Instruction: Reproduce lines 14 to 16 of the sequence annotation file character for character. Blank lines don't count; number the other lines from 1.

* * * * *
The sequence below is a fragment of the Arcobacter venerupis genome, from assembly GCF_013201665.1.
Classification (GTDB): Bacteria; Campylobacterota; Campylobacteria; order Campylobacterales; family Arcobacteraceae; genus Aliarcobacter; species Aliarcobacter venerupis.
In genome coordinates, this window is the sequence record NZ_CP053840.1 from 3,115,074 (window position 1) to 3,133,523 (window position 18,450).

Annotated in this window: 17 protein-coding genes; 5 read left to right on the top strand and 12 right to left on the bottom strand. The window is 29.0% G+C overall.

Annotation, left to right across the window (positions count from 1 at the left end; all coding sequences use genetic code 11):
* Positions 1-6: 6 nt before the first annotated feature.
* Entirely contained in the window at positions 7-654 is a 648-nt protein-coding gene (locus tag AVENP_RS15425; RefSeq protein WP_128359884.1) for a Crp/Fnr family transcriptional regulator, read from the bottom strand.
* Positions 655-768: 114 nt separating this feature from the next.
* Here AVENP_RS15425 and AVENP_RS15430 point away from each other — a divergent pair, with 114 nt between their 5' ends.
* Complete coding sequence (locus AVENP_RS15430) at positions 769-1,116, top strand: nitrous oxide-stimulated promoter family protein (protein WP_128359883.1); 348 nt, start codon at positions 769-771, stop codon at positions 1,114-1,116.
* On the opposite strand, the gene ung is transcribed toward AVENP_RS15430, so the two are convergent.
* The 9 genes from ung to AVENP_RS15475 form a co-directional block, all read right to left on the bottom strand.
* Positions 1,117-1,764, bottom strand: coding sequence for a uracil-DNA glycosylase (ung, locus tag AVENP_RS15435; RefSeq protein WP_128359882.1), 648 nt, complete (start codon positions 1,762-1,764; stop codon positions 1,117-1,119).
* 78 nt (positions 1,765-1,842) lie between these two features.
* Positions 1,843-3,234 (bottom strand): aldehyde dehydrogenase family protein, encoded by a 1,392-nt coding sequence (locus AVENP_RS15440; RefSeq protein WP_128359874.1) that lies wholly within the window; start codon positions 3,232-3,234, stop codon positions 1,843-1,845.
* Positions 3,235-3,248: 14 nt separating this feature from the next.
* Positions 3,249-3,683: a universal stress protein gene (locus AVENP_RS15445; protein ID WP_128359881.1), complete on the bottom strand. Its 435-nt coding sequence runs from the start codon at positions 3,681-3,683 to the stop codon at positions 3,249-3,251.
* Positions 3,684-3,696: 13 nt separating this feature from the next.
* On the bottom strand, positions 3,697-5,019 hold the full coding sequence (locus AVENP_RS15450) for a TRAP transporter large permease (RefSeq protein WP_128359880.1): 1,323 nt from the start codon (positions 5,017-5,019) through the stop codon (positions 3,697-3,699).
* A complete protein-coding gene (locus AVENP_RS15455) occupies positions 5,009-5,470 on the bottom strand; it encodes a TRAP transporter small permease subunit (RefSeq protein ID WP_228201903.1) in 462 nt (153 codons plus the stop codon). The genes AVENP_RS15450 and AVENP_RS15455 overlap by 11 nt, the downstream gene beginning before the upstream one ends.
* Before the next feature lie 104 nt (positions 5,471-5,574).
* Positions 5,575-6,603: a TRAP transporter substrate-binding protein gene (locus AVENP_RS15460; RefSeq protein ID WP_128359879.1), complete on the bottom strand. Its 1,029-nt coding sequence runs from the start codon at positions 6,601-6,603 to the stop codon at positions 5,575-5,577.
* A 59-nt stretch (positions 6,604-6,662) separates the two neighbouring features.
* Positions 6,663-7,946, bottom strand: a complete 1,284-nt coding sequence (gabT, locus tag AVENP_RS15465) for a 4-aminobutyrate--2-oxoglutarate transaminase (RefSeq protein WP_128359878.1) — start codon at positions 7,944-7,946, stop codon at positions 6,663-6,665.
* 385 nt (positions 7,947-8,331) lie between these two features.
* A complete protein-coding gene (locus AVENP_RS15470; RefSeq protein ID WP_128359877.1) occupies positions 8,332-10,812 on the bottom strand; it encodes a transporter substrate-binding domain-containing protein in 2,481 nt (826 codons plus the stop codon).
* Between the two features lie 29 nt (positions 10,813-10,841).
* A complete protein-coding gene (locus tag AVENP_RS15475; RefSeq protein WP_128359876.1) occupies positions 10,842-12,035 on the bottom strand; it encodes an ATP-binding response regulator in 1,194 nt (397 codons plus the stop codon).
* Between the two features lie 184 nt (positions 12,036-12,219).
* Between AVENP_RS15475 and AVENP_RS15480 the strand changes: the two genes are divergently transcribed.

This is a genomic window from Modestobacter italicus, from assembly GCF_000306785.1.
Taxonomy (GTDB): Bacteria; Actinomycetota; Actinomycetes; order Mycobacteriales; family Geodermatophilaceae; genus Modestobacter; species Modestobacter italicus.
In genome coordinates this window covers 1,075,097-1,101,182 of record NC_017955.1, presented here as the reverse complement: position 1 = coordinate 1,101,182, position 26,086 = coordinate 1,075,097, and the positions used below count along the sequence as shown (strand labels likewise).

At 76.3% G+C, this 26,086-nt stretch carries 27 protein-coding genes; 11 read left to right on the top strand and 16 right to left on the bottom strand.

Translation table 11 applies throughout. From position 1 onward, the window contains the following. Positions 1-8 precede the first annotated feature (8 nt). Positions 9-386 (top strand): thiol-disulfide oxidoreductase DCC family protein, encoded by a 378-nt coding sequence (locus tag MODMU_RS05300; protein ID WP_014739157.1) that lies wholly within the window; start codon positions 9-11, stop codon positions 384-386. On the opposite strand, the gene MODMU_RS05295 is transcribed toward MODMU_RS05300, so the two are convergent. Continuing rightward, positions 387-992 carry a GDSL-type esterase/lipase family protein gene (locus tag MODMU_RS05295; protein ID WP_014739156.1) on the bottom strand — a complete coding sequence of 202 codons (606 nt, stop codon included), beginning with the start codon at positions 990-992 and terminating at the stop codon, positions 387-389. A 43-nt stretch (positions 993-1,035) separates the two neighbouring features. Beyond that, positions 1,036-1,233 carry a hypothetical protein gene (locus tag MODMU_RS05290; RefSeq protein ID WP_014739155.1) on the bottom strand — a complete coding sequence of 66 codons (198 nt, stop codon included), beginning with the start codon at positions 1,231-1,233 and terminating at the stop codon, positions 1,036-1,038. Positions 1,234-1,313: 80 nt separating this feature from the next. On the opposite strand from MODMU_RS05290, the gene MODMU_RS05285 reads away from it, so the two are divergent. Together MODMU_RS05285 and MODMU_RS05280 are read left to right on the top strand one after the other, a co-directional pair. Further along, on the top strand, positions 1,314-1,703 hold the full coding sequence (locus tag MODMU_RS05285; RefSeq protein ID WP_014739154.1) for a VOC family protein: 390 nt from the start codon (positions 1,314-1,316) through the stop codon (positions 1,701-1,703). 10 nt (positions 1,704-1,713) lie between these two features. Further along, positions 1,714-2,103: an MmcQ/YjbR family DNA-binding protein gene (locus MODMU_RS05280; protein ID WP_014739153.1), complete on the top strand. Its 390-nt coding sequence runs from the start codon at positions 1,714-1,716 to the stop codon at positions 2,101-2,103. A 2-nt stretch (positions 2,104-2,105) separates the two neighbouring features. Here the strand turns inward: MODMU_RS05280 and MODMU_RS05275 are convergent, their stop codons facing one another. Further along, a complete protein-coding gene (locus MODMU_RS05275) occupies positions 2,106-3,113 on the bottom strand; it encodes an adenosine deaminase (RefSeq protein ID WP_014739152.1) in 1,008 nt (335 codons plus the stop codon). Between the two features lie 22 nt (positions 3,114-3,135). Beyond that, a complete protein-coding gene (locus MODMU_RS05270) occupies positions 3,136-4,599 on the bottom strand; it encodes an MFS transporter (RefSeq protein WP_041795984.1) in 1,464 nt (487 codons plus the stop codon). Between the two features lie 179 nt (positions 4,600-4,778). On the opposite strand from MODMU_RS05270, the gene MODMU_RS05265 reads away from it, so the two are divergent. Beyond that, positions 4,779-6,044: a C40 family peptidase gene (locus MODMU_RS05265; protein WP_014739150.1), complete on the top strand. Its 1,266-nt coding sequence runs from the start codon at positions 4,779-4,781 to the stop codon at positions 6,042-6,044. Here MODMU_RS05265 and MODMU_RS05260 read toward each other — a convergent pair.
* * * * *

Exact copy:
* 78 nt (positions 1,765-1,842) lie between these two features.
* Positions 1,843-3,234 (bottom strand): aldehyde dehydrogenase family protein, encoded by a 1,392-nt coding sequence (locus AVENP_RS15440; RefSeq protein WP_128359874.1) that lies wholly within the window; start codon positions 3,232-3,234, stop codon positions 1,843-1,845.
* Positions 3,235-3,248: 14 nt separating this feature from the next.